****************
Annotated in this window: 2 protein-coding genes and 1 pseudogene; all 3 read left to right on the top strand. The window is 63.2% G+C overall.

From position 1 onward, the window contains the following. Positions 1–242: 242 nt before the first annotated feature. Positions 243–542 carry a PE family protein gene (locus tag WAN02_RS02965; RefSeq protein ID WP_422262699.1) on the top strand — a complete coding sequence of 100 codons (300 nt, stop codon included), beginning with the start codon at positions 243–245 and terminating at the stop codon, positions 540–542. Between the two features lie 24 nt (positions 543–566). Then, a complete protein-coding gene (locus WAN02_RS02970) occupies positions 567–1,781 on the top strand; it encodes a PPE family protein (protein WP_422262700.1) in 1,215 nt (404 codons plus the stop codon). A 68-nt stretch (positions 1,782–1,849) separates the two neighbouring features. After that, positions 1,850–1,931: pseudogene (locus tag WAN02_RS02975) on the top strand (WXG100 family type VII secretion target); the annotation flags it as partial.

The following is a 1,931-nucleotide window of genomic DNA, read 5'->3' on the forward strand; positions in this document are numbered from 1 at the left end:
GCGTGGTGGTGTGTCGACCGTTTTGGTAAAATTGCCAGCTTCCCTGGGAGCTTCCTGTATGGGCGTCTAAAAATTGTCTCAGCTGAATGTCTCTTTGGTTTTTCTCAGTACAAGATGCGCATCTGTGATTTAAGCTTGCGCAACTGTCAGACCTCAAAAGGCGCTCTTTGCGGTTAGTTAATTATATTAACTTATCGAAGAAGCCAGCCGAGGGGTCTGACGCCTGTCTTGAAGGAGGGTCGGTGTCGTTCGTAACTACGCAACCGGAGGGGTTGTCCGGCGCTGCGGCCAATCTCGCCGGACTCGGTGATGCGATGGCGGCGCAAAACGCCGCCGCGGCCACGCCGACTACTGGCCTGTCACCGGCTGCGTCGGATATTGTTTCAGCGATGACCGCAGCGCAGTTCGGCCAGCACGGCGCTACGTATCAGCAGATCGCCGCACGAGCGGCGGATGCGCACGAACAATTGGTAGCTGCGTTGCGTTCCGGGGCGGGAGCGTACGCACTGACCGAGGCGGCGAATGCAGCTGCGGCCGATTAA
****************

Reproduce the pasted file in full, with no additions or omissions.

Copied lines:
Annotated in this window: 2 protein-coding genes and 1 pseudogene; all 3 read left to right on the top strand. The window is 63.2% G+C overall.

From position 1 onward, the window contains the following. Positions 1–242: 242 nt before the first annotated feature. Positions 243–542 carry a PE family protein gene (locus tag WAN02_RS02965; RefSeq protein ID WP_422262699.1) on the top strand — a complete coding sequence of 100 codons (300 nt, stop codon included), beginning with the start codon at positions 243–245 and terminating at the stop codon, positions 540–542. Between the two features lie 24 nt (positions 543–566). Then, a complete protein-coding gene (locus WAN02_RS02970) occupies positions 567–1,781 on the top strand; it encodes a PPE family protein (protein WP_422262700.1) in 1,215 nt (404 codons plus the stop codon). A 68-nt stretch (positions 1,782–1,849) separates the two neighbouring features. After that, positions 1,850–1,931: pseudogene (locus tag WAN02_RS02975) on the top strand (WXG100 family type VII secretion target); the annotation flags it as partial.

The following is a 1,931-nucleotide window of genomic DNA, read 5'->3' on the forward strand; positions in this document are numbered from 1 at the left end:
GCGTGGTGGTGTGTCGACCGTTTTGGTAAAATTGCCAGCTTCCCTGGGAGCTTCCTGTATGGGCGTCTAAAAATTGTCTCAGCTGAATGTCTCTTTGGTTTTTCTCAGTACAAGATGCGCATCTGTGATTTAAGCTTGCGCAACTGTCAGACCTCAAAAGGCGCTCTTTGCGGTTAGTTAATTATATTAACTTATCGAAGAAGCCAGCCGAGGGGTCTGACGCCTGTCTTGAAGGAGGGTCGGTGTCGTTCGTAACTACGCAACCGGAGGGGTTGTCCGGCGCTGCGGCCAATCTCGCCGGACTCGGTGATGCGATGGCGGCGCAAAACGCCGCCGCGGCCACGCCGACTACTGGCCTGTCACCGGCTGCGTCGGATATTGTTTCAGCGATGACCGCAGCGCAGTTCGGCCAGCACGGCGCTACGTATCAGCAGATCGCCGCACGAGCGGCGGATGCGCACGAACAATTGGTAGCTGCGTTGCGTTCCGGGGCGGGAGCGTACGCACTGACCGAGGCGGCGAATGCAGCTGCGGCCGATTAA